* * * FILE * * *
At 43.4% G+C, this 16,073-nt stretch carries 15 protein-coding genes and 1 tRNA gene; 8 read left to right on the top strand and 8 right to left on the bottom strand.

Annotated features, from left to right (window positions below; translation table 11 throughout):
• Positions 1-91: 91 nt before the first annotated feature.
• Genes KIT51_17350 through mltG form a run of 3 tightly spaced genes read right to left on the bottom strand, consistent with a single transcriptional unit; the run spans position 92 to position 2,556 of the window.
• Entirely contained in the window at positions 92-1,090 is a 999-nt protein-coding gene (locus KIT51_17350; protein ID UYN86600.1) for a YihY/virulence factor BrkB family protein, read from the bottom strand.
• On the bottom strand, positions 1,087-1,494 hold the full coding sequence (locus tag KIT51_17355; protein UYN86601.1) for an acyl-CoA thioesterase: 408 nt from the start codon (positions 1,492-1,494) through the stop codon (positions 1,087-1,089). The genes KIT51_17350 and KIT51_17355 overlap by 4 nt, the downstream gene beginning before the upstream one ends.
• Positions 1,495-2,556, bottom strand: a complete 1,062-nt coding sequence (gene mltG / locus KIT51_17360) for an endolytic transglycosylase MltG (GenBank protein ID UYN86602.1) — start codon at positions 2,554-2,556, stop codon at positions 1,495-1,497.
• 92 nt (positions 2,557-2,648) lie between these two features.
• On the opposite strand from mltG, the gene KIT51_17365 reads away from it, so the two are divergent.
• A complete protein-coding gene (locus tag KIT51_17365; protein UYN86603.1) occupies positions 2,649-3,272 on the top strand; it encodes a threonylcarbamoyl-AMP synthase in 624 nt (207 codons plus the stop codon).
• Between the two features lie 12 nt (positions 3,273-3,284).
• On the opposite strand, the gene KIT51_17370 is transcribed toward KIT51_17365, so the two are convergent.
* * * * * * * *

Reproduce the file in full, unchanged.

At 43.4% G+C, this 16,073-nt stretch carries 15 protein-coding genes and 1 tRNA gene; 8 read left to right on the top strand and 8 right to left on the bottom strand.

Annotated features, from left to right (window positions below; translation table 11 throughout):
• Positions 1-91: 91 nt before the first annotated feature.
• Genes KIT51_17350 through mltG form a run of 3 tightly spaced genes read right to left on the bottom strand, consistent with a single transcriptional unit; the run spans position 92 to position 2,556 of the window.
• Entirely contained in the window at positions 92-1,090 is a 999-nt protein-coding gene (locus KIT51_17350; protein ID UYN86600.1) for a YihY/virulence factor BrkB family protein, read from the bottom strand.
• On the bottom strand, positions 1,087-1,494 hold the full coding sequence (locus tag KIT51_17355; protein UYN86601.1) for an acyl-CoA thioesterase: 408 nt from the start codon (positions 1,492-1,494) through the stop codon (positions 1,087-1,089). The genes KIT51_17350 and KIT51_17355 overlap by 4 nt, the downstream gene beginning before the upstream one ends.
• Positions 1,495-2,556, bottom strand: a complete 1,062-nt coding sequence (gene mltG / locus KIT51_17360) for an endolytic transglycosylase MltG (GenBank protein ID UYN86602.1) — start codon at positions 2,554-2,556, stop codon at positions 1,495-1,497.
• 92 nt (positions 2,557-2,648) lie between these two features.
• On the opposite strand from mltG, the gene KIT51_17365 reads away from it, so the two are divergent.
• A complete protein-coding gene (locus tag KIT51_17365; protein UYN86603.1) occupies positions 2,649-3,272 on the top strand; it encodes a threonylcarbamoyl-AMP synthase in 624 nt (207 codons plus the stop codon).
• Between the two features lie 12 nt (positions 3,273-3,284).
• On the opposite strand, the gene KIT51_17370 is transcribed toward KIT51_17365, so the two are convergent.